Interview with Aborted Tortoise: we’re actually proto-skate

It's no secret to any Still in Rock reader that Aborted Tortoise is one of the leaders of the  post-skate  scene, a band from Perth (Aus...


It's no secret to any Still in Rock reader that Aborted Tortoise is one of the leaders of the post-skate scene, a band from Perth (Australia) leading the dance along with a few others. But it doesn't really see it that way. Super humble and 'in the moment', A.T. doesn't have the ambition to make history or to initiate a movement, even if that'd be nice. Its only ambition is to release garage punk music that is anchored in its time, written for fun, and to dynamite some parties. Funnily, it just adds to its coolness and makes it one of the 2020s best front-liners. Oh, and before I forget, the band has composed a playlist for us, and it's 100% soooo good. Enjoy.

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Let us start with a playlist curated by
Aborted Tortoise for Still in Rock


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How are you? What’s up with you these days? 

We're doing well. Connor had been living in Europe for the past six or so months, so we've not really been doing anything as a band, but the coronavirus outbreak meant he had to return home recently. Over the weekend, we all hung out for the first time since probably September last year, which was nice.

Things have calmed down significantly in WA, so we can hang out in larger groups now, but still no live shows for the time being. We’re just waiting for things to blow over so we can re-organise our Australian tour and start playing shows again.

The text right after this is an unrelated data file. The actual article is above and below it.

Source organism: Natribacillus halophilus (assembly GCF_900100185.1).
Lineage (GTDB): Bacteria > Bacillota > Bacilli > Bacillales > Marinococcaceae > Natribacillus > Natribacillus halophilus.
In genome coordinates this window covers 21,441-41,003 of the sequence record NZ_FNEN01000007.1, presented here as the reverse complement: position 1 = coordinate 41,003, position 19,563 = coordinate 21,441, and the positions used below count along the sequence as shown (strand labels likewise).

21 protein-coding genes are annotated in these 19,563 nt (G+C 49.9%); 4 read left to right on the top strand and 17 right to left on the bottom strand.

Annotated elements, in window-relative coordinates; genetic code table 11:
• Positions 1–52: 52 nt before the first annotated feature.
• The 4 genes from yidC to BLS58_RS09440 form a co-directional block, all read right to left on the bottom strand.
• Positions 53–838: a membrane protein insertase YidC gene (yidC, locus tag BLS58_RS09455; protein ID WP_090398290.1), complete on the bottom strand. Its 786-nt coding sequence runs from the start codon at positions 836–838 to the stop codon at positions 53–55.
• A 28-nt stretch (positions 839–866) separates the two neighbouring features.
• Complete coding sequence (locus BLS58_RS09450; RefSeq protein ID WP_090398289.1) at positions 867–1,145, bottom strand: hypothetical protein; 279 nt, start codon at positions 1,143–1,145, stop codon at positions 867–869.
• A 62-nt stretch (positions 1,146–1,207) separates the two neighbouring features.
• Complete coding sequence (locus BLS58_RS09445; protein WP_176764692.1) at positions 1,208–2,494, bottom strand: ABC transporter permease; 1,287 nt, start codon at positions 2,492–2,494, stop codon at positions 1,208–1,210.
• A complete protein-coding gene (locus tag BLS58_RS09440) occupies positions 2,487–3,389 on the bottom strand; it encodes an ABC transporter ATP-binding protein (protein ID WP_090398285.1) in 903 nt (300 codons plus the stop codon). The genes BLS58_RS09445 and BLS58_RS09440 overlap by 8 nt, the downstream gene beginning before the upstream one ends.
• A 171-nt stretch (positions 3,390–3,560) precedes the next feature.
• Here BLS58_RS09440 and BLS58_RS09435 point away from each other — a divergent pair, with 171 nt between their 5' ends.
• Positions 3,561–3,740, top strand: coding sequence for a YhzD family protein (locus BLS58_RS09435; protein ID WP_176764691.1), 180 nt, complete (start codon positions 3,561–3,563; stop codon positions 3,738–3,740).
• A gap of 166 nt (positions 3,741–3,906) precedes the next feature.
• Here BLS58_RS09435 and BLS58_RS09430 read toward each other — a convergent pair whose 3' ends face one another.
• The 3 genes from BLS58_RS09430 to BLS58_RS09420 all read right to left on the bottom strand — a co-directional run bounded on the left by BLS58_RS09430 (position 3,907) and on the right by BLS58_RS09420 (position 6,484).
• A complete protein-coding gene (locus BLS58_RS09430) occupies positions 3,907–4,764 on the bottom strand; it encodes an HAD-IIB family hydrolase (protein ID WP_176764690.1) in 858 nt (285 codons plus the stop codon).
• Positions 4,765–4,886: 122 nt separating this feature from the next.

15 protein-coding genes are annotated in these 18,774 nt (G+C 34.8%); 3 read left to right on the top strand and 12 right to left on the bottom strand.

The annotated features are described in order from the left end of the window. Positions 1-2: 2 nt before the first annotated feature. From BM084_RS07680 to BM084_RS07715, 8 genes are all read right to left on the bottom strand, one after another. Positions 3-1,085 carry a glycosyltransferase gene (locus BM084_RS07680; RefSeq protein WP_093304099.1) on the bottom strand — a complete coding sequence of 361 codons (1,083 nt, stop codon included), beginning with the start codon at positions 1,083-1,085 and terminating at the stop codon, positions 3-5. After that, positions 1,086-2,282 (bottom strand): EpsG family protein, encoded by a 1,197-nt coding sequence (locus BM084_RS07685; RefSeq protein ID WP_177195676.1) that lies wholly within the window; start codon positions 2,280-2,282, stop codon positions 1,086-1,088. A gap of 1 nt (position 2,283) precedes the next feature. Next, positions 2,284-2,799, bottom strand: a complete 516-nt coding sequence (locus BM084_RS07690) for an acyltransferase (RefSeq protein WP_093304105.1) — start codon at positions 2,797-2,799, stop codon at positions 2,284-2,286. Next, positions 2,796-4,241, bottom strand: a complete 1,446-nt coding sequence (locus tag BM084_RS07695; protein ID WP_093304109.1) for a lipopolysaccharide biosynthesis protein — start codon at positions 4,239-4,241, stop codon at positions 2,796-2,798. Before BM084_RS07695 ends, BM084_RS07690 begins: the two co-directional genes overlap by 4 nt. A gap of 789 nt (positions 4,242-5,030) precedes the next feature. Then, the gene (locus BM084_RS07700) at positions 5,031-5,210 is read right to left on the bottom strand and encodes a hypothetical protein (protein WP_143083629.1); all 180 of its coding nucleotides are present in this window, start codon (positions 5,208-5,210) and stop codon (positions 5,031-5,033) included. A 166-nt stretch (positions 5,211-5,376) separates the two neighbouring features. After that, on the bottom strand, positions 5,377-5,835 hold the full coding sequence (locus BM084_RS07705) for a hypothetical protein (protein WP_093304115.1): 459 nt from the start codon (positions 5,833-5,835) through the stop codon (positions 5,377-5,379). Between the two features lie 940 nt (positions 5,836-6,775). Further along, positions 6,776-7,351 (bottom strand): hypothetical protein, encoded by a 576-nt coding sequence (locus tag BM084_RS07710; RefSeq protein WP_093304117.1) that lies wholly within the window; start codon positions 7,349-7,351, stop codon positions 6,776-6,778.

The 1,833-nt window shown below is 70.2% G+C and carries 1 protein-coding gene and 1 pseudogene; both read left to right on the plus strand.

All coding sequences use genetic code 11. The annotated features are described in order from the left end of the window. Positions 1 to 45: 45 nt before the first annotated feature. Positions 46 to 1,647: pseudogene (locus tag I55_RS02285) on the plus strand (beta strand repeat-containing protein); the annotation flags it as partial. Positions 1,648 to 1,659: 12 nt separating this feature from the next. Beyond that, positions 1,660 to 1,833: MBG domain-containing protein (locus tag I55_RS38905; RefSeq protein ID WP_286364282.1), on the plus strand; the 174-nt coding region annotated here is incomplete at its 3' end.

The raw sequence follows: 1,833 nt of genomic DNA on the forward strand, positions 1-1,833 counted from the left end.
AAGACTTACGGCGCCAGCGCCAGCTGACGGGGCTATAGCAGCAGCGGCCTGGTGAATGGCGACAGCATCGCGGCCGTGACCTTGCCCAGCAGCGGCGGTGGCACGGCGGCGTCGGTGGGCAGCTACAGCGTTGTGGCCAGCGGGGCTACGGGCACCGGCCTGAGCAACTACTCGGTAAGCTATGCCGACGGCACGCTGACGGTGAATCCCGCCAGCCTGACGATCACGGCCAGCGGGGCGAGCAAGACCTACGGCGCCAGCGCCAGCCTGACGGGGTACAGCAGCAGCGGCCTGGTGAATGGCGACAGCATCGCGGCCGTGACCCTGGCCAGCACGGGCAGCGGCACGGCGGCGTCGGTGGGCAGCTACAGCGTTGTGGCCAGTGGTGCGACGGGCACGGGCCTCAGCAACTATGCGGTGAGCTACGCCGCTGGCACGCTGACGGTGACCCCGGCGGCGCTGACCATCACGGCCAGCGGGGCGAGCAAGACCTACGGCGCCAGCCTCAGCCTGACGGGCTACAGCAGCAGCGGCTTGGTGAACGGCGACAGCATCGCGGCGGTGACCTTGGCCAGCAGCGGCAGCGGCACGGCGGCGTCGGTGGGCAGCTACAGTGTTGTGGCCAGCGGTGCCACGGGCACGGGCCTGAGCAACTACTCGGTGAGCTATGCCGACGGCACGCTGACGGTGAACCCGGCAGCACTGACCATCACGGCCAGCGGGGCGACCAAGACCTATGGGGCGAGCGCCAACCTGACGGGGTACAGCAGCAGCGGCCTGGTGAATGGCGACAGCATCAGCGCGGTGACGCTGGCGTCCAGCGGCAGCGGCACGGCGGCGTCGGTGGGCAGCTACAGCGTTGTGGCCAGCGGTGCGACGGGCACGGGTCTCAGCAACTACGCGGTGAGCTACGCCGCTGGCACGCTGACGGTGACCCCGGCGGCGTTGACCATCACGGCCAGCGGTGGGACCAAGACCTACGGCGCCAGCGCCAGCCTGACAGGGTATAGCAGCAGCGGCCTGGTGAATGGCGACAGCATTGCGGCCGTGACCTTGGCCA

I have a theory: we have seen the creation of a new genre at the end of the 2010s, and it’s about to take over the 2020s. Its name? “Post-skate” music. What is it? Speedy garage punk with nervous yet friendly voice (nothing like angry punks), a simplistic and very tight rhythm, a cathartic sound, almost chopped, anti-corporation lyrics, a mid-fi production (not too lo-fi) and bouncy melodies with a vehement tendency (listen + read). You are among the leaders of post-music imho. What do you think of it? Is there such a scene? Are you willing to take the lead with a few others? 

Personally, we prefer “nu-skate”. Actually, I’ve recently just started trying to skate again for the first time in ages, so maybe we’re actually proto-skate??? Haha nah, I don’t know. People can call it what they want to, but we probably wouldn’t use that term to describe our music. Though it’s pretty flattering to hear that you think we’re leaders in anything. 

You work with Goodbye Boozy Records. Tell us about them.

Gabriele is the MAN. We’ve loved Goodbye Boozy for ages so when we were asked to do a 7” we couldn’t say no. Boozy have released some of our favourite music over the past few years: Gee Tee, Satanic Togas, RMFC, Set Top Box, Frowning Clouds, Sick Thoughts, Useless Eaters, Ausmuteants, Dadar, Drunk Mums, Bikini Cops…. the list goes on. He’s a massive supporter of Australian music and is just an all-round legend too.


What are the next steps for you as a band?

I suppose the first thing will be starting rehearsals again and seeing whether or not we can still play our own music. I jammed with my other band the other, day and I’ve realised how fucking unfit I am. I can’t see us returning to playing live any time soon though so maybe we’ll start writing some new music. For the time being, we’re just enjoying being in the same city again and being able to hang out in relative normality.